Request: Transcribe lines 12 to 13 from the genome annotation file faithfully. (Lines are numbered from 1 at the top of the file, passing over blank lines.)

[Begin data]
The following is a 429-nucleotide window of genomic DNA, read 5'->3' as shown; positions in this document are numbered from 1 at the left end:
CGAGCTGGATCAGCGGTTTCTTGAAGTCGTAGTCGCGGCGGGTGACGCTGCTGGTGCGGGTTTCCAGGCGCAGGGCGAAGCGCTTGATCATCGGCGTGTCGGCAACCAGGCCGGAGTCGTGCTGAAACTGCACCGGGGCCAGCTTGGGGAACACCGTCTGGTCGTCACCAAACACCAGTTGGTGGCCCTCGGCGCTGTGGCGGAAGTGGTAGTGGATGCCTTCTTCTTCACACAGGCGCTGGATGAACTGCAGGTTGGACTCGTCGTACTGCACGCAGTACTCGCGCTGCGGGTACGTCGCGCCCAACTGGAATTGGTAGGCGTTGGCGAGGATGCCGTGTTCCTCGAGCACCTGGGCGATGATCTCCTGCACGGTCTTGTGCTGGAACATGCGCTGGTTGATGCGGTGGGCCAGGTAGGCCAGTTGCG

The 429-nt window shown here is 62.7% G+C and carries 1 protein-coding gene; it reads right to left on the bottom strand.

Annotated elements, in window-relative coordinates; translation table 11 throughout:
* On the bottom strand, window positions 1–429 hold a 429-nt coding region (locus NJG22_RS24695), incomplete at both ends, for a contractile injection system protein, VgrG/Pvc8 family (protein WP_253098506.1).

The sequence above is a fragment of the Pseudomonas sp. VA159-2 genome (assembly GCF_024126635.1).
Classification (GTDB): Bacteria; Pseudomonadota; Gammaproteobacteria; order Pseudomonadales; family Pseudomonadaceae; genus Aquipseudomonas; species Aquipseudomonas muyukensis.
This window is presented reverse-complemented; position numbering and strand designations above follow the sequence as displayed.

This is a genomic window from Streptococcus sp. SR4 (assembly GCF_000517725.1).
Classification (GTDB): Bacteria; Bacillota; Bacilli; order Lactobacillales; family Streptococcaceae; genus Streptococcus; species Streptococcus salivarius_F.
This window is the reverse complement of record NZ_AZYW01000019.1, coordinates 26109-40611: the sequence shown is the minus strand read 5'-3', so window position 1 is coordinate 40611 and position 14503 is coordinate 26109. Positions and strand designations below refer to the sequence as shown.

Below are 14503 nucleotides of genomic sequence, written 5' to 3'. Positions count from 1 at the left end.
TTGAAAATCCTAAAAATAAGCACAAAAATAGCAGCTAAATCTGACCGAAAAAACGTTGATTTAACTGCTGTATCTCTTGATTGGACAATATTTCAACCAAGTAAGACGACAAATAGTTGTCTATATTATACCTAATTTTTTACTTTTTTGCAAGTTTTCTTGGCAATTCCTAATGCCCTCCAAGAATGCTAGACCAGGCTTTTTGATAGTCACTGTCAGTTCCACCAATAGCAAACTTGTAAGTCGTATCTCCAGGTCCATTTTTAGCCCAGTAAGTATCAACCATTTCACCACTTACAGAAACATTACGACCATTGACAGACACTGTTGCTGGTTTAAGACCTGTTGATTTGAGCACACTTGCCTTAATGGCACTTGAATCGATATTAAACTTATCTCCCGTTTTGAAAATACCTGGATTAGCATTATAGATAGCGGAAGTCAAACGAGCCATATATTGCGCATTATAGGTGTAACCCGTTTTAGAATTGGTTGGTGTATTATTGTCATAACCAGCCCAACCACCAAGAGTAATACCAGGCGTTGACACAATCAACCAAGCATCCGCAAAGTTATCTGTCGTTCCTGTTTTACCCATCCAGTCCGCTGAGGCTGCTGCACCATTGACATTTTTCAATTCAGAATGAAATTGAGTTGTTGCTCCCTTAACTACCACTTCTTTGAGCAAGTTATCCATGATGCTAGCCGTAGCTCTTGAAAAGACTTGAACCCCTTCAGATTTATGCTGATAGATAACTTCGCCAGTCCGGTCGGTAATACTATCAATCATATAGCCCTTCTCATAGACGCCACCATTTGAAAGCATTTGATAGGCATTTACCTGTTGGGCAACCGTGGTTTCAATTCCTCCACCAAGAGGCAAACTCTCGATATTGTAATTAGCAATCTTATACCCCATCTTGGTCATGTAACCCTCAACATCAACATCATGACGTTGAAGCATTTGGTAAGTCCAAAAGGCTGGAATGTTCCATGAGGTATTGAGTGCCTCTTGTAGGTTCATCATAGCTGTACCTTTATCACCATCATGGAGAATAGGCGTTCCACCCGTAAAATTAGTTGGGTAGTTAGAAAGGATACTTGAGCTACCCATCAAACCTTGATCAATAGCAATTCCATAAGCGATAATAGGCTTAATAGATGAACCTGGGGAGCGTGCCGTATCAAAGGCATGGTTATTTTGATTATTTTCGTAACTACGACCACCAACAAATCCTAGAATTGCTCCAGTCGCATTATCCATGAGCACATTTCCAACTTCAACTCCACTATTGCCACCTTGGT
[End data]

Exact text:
Below are 14503 nucleotides of genomic sequence, written 5' to 3'. Positions count from 1 at the left end.
TTGAAAATCCTAAAAATAAGCACAAAAATAGCAGCTAAATCTGACCGAAAAAACGTTGATTTAACTGCTGTATCTCTTGATTGGACAATATTTCAACCAAGTAAGACGACAAATAGTTGTCTATATTATACCTAATTTTTTACTTTTTTGCAAGTTTTCTTGGCAATTCCTAATGCCCTCCAAGAATGCTAGACCAGGCTTTTTGATAGTCACTGTCAGTTCCACCAATAGCAAACTTGTAAGTCGTATCTCCAGGTCCATTTTTAGCCCAGTAAGTATCAACCATTTCACCACTTACAGAAACATTACGACCATTGACAGACACTGTTGCTGGTTTAAGACCTGTTGATTTGAGCACACTTGCCTTAATGGCACTTGAATCGATATTAAACTTATCTCCCGTTTTGAAAATACCTGGATTAGCATTATAGATAGCGGAAGTCAAACGAGCCATATATTGCGCATTATAGGTGTAACCCGTTTTAGAATTGGTTGGTGTATTATTGTCATAACCAGCCCAACCACCAAGAGTAATACCAGGCGTTGACACAATCAACCAAGCATCCGCAAAGTTATCTGTCGTTCCTGTTTTACCCATCCAGTCCGCTGAGGCTGCTGCACCATTGACATTTTTCAATTCAGAATGAAATTGAGTTGTTGCTCCCTTAACTACCACTTCTTTGAGCAAGTTATCCATGATGCTAGCCGTAGCTCTTGAAAAGACTTGAACCCCTTCAGATTTATGCTGATAGATAACTTCGCCAGTCCGGTCGGTAATACTATCAATCATATAGCCCTTCTCATAGACGCCACCATTTGAAAGCATTTGATAGGCATTTACCTGTTGGGCAACCGTGGTTTCAATTCCTCCACCAAGAGGCAAACTCTCGATATTGTAATTAGCAATCTTATACCCCATCTTGGTCATGTAACCCTCAACATCAACATCATGACGTTGAAGCATTTGGTAAGTCCAAAAGGCTGGAATGTTCCATGAGGTATTGAGTGCCTCTTGTAGGTTCATCATAGCTGTACCTTTATCACCATCATGGAGAATAGGCGTTCCACCCGTAAAATTAGTTGGGTAGTTAGAAAGGATACTTGAGCTACCCATCAAACCTTGATCAATAGCAATTCCATAAGCGATAATAGGCTTAATAGATGAACCTGGGGAGCGTGCCGTATCAAAGGCATGGTTATTTTGATTATTTTCGTAACTACGACCACCAACAAATCCTAGAATTGCTCCAGTCGCATTATCCATGAGCACATTTCCAACTTCAACTCCACTATTGCCACCTTGGT